Titanic at 100: Part 1 – The Philadelphia Connections
By Michelle Durham
PHILADELPHIA (CBS) — She was billed as “the unsinkable ship,” but history tells quite a different story about the RMS Titanic.
There are many Philadelphia connections to the ship and the story that has captured the hearts of millions around the world.
Dr. J. Joseph Edgette of Widener University (right) has studied the Titanic for years. On the night of the ship’s fateful accident, the Wideners — then the richest family in Philadelphia — had decided to throw a dinner party for Captain Edward Smith, who was preparing to retire after that voyage.
“The captain was at the party and many of the other officers were,” Edgette says, “so you had the ship under the command of some of the minor officers.”
That, and issues with the ship’s steering, may have contributed to the Titanic’s fate.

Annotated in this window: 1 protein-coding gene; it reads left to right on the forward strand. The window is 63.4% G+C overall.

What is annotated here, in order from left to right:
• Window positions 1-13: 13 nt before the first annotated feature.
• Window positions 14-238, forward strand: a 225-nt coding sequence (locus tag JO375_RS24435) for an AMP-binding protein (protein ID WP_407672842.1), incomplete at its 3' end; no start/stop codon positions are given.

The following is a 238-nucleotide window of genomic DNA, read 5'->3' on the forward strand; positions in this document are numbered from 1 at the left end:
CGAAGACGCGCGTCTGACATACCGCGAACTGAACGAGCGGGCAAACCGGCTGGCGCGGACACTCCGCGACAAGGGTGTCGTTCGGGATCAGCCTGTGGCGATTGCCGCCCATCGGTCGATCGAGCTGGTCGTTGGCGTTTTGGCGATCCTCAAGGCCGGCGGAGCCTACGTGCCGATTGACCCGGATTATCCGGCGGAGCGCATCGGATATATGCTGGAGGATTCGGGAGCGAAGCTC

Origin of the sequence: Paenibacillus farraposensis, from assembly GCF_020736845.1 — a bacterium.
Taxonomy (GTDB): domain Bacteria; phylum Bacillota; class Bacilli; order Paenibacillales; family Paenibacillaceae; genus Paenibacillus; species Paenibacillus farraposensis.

“The men did not realize that the steering system had changed. So they kept going in the wrong direction, taking them closer to the iceberg rather than away from it.”
George Widener and his son Harry died when the Titanic sank. George’s wife, Eleanor, survived.
And Edgette says that steamy scene in the James Cameron movie “Titanic,” featuring Jack and Rose in the car in the cargo hold, had a real-life backstory — also with a Philadelphia link:
“That Renault was purchased by William Carter in Philadelphia. And of course that went down with the ship.”
Just some of the many Philadelphia connections to the Titanic!
Listen to KYW Newsradio 1060 all week long for Michelle Durham’s entire series, highlighting the Philadelphia links with the RMS Titanic as we mark 100 years since that historic disaster.